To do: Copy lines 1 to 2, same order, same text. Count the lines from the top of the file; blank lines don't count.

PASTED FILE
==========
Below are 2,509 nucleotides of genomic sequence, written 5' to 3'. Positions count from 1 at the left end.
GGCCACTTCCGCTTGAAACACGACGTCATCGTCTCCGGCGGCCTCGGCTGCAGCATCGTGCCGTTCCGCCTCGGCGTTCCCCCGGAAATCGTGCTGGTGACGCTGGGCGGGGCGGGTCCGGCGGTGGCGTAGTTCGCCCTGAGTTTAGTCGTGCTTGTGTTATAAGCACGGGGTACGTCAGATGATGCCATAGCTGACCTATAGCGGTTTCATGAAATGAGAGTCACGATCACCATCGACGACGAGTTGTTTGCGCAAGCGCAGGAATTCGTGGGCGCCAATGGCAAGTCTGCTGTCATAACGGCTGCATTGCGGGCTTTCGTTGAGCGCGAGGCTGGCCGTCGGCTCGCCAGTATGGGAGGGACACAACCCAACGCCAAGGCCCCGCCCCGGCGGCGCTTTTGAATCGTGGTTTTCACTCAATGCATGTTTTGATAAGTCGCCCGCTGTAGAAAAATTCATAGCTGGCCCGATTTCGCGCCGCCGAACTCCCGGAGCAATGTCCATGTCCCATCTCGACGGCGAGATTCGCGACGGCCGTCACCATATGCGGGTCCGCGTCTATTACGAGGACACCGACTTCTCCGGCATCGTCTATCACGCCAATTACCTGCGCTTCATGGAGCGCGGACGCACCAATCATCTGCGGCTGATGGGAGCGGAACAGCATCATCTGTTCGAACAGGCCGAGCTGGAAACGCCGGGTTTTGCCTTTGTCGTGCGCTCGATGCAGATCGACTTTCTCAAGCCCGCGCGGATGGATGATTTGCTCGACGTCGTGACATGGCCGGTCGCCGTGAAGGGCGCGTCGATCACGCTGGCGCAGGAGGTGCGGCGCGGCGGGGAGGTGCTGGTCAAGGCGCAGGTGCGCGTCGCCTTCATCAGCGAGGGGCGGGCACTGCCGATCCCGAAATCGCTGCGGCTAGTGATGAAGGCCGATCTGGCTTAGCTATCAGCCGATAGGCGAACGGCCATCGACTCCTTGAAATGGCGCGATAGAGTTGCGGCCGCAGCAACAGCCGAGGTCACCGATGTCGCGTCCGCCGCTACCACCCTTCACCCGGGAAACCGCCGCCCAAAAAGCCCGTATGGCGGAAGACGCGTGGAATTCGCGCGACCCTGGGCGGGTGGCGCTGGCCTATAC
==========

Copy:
Below are 2,509 nucleotides of genomic sequence, written 5' to 3'. Positions count from 1 at the left end.
GGCCACTTCCGCTTGAAACACGACGTCATCGTCTCCGGCGGCCTCGGCTGCAGCATCGTGCCGTTCCGCCTCGGCGTTCCCCCGGAAATCGTGCTGGTGACGCTGGGCGGGGCGGGTCCGGCGGTGGCGTAGTTCGCCCTGAGTTTAGTCGTGCTTGTGTTATAAGCACGGGGTACGTCAGATGATGCCATAGCTGACCTATAGCGGTTTCATGAAATGAGAGTCACGATCACCATCGACGACGAGTTGTTTGCGCAAGCGCAGGAATTCGTGGGCGCCAATGGCAAGTCTGCTGTCATAACGGCTGCATTGCGGGCTTTCGTTGAGCGCGAGGCTGGCCGTCGGCTCGCCAGTATGGGAGGGACACAACCCAACGCCAAGGCCCCGCCCCGGCGGCGCTTTTGAATCGTGGTTTTCACTCAATGCATGTTTTGATAAGTCGCCCGCTGTAGAAAAATTCATAGCTGGCCCGATTTCGCGCCGCCGAACTCCCGGAGCAATGTCCATGTCCCATCTCGACGGCGAGATTCGCGACGGCCGTCACCATATGCGGGTCCGCGTCTATTACGAGGACACCGACTTCTCCGGCATCGTCTATCACGCCAATTACCTGCGCTTCATGGAGCGCGGACGCACCAATCATCTGCGGCTGATGGGAGCGGAACAGCATCATCTGTTCGAACAGGCCGAGCTGGAAACGCCGGGTTTTGCCTTTGTCGTGCGCTCGATGCAGATCGACTTTCTCAAGCCCGCGCGGATGGATGATTTGCTCGACGTCGTGACATGGCCGGTCGCCGTGAAGGGCGCGTCGATCACGCTGGCGCAGGAGGTGCGGCGCGGCGGGGAGGTGCTGGTCAAGGCGCAGGTGCGCGTCGCCTTCATCAGCGAGGGGCGGGCACTGCCGATCCCGAAATCGCTGCGGCTAGTGATGAAGGCCGATCTGGCTTAGCTATCAGCCGATAGGCGAACGGCCATCGACTCCTTGAAATGGCGCGATAGAGTTGCGGCCGCAGCAACAGCCGAGGTCACCGATGTCGCGTCCGCCGCTACCACCCTTCACCCGGGAAACCGCCGCCCAAAAAGCCCGTATGGCGGAAGACGCGTGGAATTCGCGCGACCCTGGGCGGGTGGCGCTGGCCTATAC